8. lightly seasoned says:

    If a student is coming in with dual credit and AP credit, then she does not have 120 credits to complete. She may have 100; that would put her on track to graduate in less time. I see this option exploited mostly by sharp students who know they will be doing a graduate program — they speed up the undergraduate to get to their professional studies faster. The schools don’t do anything special for these students — it’s all the same program — they’ve just met some elective and pre-req credit coming in.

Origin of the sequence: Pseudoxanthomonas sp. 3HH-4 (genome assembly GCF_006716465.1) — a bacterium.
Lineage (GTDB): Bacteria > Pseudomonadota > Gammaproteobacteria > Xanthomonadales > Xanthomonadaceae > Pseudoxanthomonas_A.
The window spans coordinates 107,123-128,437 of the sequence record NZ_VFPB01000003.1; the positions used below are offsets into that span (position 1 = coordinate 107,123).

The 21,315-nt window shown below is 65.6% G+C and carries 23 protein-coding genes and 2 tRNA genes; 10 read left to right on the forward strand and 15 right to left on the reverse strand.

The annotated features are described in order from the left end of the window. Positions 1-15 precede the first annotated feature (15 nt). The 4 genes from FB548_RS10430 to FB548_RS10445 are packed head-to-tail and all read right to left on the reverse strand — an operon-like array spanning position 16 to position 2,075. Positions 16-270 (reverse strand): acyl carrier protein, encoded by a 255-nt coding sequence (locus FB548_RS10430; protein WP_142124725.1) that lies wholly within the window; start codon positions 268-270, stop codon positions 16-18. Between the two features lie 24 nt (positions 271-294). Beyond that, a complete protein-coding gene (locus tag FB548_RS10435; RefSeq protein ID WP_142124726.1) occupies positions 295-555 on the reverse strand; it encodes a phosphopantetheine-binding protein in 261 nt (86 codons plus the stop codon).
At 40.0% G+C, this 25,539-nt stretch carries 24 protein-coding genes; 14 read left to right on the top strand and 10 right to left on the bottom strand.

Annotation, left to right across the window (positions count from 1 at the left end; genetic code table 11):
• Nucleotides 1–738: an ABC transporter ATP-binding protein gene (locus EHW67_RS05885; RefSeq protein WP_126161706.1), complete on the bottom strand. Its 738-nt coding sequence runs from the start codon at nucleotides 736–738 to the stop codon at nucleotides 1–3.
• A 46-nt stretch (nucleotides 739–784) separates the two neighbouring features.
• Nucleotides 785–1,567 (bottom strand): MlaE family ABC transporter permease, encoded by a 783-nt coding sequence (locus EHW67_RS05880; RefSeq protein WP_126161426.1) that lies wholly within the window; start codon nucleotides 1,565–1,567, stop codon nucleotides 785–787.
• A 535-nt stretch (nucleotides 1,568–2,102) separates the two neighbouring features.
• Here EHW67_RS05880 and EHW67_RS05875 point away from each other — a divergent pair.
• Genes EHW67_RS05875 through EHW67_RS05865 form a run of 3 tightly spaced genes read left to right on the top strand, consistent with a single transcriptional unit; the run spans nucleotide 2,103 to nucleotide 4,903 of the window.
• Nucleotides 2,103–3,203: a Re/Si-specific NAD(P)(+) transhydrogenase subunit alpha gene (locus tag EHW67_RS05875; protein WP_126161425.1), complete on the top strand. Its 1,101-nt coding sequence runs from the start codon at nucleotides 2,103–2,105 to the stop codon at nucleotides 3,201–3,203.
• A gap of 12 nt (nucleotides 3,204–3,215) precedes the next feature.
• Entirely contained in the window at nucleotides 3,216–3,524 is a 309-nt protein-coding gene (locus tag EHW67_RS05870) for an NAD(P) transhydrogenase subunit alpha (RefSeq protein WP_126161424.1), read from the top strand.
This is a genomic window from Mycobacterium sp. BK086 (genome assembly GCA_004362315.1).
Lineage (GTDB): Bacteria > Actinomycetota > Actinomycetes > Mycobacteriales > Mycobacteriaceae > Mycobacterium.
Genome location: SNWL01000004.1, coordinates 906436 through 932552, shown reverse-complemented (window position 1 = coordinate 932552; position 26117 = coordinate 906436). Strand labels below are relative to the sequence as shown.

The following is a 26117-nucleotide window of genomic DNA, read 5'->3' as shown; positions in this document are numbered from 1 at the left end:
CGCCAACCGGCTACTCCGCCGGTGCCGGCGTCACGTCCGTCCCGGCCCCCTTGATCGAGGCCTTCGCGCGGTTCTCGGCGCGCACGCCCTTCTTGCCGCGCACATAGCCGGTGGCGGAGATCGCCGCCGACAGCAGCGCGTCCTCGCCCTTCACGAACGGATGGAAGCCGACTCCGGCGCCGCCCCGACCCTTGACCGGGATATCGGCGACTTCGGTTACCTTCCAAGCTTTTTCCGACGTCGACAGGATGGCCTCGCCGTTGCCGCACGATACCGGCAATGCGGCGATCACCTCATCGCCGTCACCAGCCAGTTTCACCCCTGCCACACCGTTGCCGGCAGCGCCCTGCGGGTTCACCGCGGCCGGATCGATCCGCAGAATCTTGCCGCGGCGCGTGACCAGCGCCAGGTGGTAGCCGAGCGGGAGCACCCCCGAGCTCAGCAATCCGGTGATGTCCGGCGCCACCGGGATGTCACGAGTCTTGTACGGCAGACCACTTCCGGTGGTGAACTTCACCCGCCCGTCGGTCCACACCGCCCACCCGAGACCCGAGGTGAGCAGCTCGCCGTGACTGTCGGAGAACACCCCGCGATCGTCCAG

However, I’d doubt this will be an option for highly selective (very expensive) schools, which usually don’t give credit for AP exams or dual credit. If you go to Yale, you take 120 credits regardless.

  9. Not that many students with five or six AP classes of credit are going to CSUs, and it’s the equivalent of the CSUs, not UCs, that would want to offer the allure of getting out in 3 years.